- Hospital-at-home programmes can reduce healthcare costs and mortality rates.
- During the pandemic, providing hospital care at home can reduce the risk of COVID-19 transmission, especially for vulnerable patients.
- Primary care and hospital-at-home services should include social and behavioural health needs.
As the COVID-19 pandemic expands globally, we need to ease the burden on increasingly overwhelmed healthcare systems. In the US, the federal government has declared a state of emergency, opening up the opportunity for dramatic changes to care delivery. And world leaders are making unprecedented modifications to healthcare systems and social services.
As countries around the globe weigh new policies, they should consider the expansion of primary care to include hospital-at-home services. After all, a hospital admission prevented by strong outpatient primary care is an extra hospital bed for a patient who needs acute care due to COVID-19.
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Primary care delivery systems should incorporate hospital-at-home programmes, which allow hospital-level assessment and management in the home. These programmes are feasible, save resources and prevent in-hospital transmission of COVID-19. In the longer term, these programmes will be key components of robust primary care systems, helping advance the goals of higher quality, cost-effective, more accessible care.
Hospital-at-home programmes will save resources and lives
Primary care-driven hospital-at-home programmes have been developed in the US with promising outcomes. Medically Home, as one example, delivers hospital-level care in the home in the Boston, Massachusetts, area for patients with a variety of conditions, including heart failure, pneumonia and chronic obstructive pulmonary disease. After a patient is identified as qualifying for hospital care in the home, clinicians assess the patient in the home and can arrange for nursing, durable medical equipment, oxygen therapy and even home radiology, and use telemedicine technology to frequently reassess patients. The service has been found to be safe, cost-effective, better for patients’ ability to complete activities of daily living and appreciated by patients. Similar programmes are being tested at the Brigham and Women’s Hospital and Johns Hopkins, among others.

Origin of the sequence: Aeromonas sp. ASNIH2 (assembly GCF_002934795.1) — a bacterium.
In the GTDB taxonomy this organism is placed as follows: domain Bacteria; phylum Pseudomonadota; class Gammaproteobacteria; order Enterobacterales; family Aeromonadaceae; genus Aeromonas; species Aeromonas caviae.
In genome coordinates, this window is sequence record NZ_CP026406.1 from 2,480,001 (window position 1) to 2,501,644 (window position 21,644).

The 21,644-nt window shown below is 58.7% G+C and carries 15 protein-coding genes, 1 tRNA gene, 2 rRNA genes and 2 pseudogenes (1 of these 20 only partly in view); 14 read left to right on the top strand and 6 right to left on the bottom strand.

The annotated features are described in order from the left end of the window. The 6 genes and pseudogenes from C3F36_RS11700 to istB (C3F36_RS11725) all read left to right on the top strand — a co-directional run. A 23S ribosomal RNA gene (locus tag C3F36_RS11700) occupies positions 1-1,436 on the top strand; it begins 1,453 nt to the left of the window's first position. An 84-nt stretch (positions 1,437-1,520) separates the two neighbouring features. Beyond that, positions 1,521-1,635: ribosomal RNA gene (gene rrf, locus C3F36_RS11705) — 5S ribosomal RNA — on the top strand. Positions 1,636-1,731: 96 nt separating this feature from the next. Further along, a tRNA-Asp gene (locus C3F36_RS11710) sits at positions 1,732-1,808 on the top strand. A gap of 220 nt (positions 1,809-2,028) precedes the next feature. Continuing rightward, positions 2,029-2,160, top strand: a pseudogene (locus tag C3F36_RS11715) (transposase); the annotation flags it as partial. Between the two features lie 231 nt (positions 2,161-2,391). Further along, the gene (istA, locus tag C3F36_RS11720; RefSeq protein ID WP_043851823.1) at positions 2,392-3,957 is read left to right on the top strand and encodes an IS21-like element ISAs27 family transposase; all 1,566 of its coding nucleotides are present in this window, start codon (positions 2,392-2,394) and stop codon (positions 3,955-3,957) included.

Internationally, hospital-at-home programmes have been piloted successfully in countries including Australia, Italy, New Zealand and the United Kingdom. In one meta-analysis, home-based hospital care in these countries was shown to be safe and reduce mortality in the six months after patients received hospital-level care, while also reducing costs.
There are many benefits of hospital-at-home during the COVID-19 pandemic.
First, the programme allows delivery of hospital-level medical and social services in the home both for patients with COVID-19 and for patients with other conditions. This frees up hospital beds and other resources for patients truly requiring aggressive inpatient therapy.
At the same time, it would keep vulnerable patients out of the hospital, protecting them from the risk of acquiring the coronavirus. As one group in Italy recently reported, hospitals have the potential to be epicentres in this pandemic. Moreover, this programme permits the delivery of care to patients who might otherwise not seek care at the hospital for fear of acquiring COVID-19.
Health systems must act quickly to see the benefits from these programmes. Payment models most conducive to the development of hospital-at-home involve some component of capitation for primary care, as these models allow the financial flexibility required to initially invest in the necessary infrastructure. In settings where healthcare is reimbursed on a fee-for-service basis, government funding should be earmarked to establish these programmes swiftly.